Certainly no young adventourous types.

Its weird, feminists demand equality but won't do many things without a man.
"Demand equality?" Really? Yes, I require equal say in where our boat goes, and when, but I know I lack the physical strength to raise the mail sail in heavy winds or pull up the chain/anchor if power / windlass fails. So no, I won't be sailing if I were to lose my mate. But, I bet he would also swallow the anchor if I were out of the picture - because there have been many times when it took two persons on board to get the boat safely on her way.
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Old 17-01-2016, 19:42   #68
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Re: Single, Female, and living aboard?

In my area of Florida there are quite a few single female liveaboards and cruisers. ages run from 20's to up into 70,s. Some sail, some like power boats. hope that helps you.
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Old 18-01-2016, 05:08   #69
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Re: Single, Female, and living aboard?

First post ever on this site.

Its funny and scary for me to learn how few females take on the joys of the sea/water.
I'm planning to run a sailing cat charter down BVI's starting Jan 2021 after my Moorings contract ends. I'm already lining up customers and are running 4-5 trips a year until "go live" date with my limited vacation time.

I'm hoping to find a network of female friendly forums and resources to speed up my learning curve. Any suggestions would be welcome.

The good news for me is that there should be lot's of single men around!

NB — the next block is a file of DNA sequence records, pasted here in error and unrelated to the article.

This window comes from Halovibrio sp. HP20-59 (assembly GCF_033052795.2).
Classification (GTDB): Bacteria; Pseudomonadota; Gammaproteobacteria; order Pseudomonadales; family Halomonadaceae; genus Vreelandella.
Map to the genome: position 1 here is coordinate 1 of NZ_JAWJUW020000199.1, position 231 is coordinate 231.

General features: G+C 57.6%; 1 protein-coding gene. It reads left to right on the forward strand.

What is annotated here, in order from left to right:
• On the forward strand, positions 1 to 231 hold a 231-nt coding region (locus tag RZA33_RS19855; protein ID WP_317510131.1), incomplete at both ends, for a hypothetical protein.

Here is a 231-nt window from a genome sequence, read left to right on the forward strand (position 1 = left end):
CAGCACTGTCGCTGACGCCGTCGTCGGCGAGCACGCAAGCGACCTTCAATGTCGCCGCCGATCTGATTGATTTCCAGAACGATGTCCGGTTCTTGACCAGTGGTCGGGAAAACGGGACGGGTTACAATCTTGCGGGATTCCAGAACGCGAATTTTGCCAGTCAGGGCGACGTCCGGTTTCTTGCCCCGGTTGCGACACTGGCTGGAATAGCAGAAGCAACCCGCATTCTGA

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Old 18-01-2016, 05:15   #70
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pirate Re: Single, Female, and living aboard?

I've known many liveaboards, but only several lady cruisers.

It's not a popular stance, but females are different. For all the "vive la difference!" jokes, females are all too willing to play the sex appeal game with their clothing, hair, and cosmetically "enhanced" presentation. Women in business want equal pay and so forth, but if I'm writing the checks the gals getting equal pay will get it for their work, and not the length of their skirts, amount of cleavage, or how their butts move on stiletto heels.


Give me the gal in T shirt and shorts that can tie a bowline.
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Old 18-01-2016, 06:55   #71
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Re: Single, Female, and living aboard?

I've a question for the ladies here. If you know your way around a tool box and engine how did you learn?